1.10.7 Therapy

Heavy sedation and anesthesia to lessen the itching and convulsions. 


Contact with pigs and eating raw pork avoided in endemic areas. Vaccination of dogs and cats in endemic areas. Vaccination efficacy questionable and postvaccinal reactions occur. 


1.11.1 Synonyms

Carre's disease 

1.11.2 Etiology

An enveloped ss RNA virus of the family paramyxovirdae and the genus moribillivirus. The virus is antigenically related to measles and rinderpest viruses. There are numerous isolates that vary in virulence and ability to cause neurological disease. The virus is rapidly inactivated by heat and light. Many chemical are lethal to the canine distemper virus but the virus is more protected in body secretions. The virus survives in the environment longer at lower temperatures. 

1.11.3 Transmission

Direct and indirect transmission is possible. Portal of entry is respiratory tract. Virus is shed in all secretions and excretions. Recovering dogs may shed the virus for several weeks.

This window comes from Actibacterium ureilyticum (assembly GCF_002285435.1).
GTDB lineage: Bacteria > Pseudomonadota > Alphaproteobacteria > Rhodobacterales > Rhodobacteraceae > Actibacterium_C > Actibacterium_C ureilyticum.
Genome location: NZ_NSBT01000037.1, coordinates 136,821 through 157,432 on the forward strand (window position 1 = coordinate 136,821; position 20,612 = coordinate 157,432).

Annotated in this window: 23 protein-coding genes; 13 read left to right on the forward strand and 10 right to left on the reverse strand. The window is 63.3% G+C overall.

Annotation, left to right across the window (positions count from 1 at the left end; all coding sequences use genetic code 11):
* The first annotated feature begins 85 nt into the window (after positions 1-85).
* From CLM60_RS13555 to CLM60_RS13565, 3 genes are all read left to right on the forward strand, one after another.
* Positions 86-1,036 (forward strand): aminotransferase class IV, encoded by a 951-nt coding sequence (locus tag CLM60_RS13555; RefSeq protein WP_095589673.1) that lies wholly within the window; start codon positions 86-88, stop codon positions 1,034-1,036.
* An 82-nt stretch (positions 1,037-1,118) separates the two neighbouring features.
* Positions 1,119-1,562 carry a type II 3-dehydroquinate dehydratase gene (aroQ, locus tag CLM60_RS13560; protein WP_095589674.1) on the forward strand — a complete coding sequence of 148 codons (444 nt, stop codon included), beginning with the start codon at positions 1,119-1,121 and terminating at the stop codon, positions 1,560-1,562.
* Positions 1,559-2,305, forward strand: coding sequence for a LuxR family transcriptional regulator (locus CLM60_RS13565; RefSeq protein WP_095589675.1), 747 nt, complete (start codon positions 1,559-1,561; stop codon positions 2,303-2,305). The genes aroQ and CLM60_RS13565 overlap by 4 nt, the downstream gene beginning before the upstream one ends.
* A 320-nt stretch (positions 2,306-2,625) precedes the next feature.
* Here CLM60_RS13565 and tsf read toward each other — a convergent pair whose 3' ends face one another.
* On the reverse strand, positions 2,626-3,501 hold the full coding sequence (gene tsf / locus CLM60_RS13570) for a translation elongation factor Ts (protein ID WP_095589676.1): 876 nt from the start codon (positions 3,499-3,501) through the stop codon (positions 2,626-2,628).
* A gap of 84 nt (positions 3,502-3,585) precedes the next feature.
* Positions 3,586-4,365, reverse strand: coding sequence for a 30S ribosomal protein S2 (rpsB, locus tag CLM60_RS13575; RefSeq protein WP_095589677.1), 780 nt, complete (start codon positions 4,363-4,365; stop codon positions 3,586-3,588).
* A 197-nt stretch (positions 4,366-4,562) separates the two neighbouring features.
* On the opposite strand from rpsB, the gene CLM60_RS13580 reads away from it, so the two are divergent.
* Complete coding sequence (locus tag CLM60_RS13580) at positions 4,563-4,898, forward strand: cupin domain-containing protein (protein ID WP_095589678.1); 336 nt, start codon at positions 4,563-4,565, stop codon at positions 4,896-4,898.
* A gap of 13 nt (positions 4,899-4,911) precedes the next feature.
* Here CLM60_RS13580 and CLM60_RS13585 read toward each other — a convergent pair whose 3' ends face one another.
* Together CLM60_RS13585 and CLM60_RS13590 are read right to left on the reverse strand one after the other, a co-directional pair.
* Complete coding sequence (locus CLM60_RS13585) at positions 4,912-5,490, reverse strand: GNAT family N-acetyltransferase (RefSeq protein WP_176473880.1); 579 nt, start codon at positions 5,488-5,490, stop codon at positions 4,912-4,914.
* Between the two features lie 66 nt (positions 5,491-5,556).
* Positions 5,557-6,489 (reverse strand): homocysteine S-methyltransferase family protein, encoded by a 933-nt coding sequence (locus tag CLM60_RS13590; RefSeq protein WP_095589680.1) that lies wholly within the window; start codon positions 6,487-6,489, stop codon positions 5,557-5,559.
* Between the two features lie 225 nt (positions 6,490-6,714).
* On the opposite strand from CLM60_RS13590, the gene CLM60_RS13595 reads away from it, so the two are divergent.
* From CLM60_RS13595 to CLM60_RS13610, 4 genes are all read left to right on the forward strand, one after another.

1.11.4 Susceptibility

Young dogs become susceptible when they lose maternal antibody, usually between 6-12 weeks of age. Young dogs between 3 to 6 months of age are thus more prone to infection. Most infections are subclinical. Sub-clinically or clinically diseased dogs are responsible for maintenance of virus in environment.

Other susceptible species are:

  • family felidae: cat, lion, tiger*
  • family viverridae: bintotong, civit
  • family hyaenidae: hyenas
  • family canidae: dog, fox, dingo, coyote, wolf
  • family procyanidae: kinkajou, raccoon, coati mundi, badger, lesser and greater panda
  • family mustelidae: mink, ferret, skunk, weasel
  • family ursidae: bears *

*canine distemper vaccination not recommended 

1.11.5 Pathogenesis